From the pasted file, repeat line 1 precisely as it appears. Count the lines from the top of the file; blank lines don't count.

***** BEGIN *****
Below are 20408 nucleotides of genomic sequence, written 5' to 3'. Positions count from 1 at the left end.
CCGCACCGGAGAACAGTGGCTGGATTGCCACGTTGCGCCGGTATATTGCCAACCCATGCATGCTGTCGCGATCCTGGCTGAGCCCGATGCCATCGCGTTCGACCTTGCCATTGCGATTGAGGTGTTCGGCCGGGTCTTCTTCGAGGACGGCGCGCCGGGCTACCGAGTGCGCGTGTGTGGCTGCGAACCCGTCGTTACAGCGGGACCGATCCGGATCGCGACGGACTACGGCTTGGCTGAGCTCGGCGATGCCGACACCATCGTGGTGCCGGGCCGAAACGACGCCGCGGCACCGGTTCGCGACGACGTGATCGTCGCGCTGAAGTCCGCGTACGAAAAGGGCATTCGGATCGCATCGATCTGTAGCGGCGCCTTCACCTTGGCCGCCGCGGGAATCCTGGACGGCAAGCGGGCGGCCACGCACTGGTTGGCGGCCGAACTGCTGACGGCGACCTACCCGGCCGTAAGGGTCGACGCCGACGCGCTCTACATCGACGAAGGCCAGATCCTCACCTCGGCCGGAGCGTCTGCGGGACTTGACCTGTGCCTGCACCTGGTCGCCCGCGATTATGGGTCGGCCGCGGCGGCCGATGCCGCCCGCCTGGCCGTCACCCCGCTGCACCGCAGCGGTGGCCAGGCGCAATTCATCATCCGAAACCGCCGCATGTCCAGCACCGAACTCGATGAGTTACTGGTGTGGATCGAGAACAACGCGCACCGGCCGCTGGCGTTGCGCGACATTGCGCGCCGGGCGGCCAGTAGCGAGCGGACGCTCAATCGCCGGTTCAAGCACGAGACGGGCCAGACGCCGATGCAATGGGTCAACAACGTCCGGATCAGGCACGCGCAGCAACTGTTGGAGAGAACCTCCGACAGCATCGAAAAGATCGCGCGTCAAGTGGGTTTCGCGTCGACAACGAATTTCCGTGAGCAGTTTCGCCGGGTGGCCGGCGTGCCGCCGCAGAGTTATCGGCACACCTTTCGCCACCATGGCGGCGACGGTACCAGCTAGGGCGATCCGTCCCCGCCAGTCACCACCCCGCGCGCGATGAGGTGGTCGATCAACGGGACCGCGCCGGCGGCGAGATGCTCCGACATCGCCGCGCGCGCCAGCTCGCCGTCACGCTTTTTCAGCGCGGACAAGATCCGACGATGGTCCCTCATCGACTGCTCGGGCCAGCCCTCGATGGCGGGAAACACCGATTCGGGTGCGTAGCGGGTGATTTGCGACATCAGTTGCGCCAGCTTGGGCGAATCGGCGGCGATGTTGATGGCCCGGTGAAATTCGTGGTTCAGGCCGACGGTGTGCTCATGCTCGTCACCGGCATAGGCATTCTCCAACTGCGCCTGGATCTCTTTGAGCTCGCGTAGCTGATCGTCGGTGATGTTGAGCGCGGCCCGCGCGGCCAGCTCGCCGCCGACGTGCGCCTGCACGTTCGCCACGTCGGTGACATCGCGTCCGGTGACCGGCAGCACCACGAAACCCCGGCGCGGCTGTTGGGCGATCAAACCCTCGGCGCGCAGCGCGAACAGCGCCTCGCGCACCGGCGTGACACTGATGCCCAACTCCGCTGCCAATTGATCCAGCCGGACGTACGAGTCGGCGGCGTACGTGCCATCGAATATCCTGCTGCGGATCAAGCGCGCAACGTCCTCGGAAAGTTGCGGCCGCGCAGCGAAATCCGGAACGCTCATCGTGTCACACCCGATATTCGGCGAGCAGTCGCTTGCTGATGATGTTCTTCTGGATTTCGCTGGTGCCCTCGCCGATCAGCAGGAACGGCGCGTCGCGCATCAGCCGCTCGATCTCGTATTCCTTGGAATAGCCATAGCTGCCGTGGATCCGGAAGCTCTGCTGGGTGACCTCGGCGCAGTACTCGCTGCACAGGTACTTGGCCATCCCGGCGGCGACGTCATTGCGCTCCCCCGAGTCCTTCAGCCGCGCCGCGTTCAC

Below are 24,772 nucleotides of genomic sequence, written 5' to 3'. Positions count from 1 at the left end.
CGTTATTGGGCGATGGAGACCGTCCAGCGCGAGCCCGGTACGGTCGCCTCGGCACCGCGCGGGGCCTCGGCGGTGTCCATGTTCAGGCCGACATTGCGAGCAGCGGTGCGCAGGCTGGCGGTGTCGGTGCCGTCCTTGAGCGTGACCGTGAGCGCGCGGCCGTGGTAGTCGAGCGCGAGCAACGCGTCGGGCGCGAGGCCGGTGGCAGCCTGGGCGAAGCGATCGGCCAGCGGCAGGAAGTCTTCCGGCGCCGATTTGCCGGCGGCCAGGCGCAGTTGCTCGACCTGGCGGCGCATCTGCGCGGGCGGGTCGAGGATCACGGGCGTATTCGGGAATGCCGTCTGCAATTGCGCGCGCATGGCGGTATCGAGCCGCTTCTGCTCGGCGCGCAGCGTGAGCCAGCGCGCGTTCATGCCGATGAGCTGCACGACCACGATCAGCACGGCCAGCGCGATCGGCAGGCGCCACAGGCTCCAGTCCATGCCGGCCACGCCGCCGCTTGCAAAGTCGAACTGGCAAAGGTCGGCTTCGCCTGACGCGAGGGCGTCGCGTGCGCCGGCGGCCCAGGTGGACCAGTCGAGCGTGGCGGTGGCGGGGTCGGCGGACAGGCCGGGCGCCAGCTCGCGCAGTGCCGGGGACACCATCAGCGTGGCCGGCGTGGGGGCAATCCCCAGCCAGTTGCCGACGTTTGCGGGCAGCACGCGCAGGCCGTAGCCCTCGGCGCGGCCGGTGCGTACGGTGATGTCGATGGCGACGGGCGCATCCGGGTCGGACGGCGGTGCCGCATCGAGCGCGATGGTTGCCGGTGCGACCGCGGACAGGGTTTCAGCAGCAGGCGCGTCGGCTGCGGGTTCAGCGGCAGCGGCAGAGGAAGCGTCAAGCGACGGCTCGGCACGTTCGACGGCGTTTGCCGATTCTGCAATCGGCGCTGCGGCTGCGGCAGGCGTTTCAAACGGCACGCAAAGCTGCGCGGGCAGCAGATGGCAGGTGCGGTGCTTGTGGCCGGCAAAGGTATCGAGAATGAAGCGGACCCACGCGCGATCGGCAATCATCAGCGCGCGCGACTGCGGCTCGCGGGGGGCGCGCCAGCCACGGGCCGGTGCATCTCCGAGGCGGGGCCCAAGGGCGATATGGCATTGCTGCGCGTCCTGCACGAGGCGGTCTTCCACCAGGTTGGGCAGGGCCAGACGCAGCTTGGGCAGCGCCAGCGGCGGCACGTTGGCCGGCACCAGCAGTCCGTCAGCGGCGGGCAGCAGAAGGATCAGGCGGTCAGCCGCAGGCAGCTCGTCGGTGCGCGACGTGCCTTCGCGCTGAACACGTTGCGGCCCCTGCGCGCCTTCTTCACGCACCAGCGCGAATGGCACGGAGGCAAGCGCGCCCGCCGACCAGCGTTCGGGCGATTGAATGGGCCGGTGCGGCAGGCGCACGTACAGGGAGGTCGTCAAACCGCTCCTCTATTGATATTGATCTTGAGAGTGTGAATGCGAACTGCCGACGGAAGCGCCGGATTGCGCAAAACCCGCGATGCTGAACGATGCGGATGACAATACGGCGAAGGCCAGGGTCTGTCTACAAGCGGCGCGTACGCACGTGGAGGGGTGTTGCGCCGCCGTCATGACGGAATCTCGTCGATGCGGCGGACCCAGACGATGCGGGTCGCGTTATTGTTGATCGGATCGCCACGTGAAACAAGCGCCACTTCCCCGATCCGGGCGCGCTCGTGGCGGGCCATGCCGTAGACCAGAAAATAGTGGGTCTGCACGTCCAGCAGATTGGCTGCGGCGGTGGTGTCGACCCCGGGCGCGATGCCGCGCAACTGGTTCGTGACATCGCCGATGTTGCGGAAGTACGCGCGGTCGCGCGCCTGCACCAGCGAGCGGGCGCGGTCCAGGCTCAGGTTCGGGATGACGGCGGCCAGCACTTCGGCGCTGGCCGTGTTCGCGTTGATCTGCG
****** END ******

Below are 20408 nucleotides of genomic sequence, written 5' to 3'. Positions count from 1 at the left end.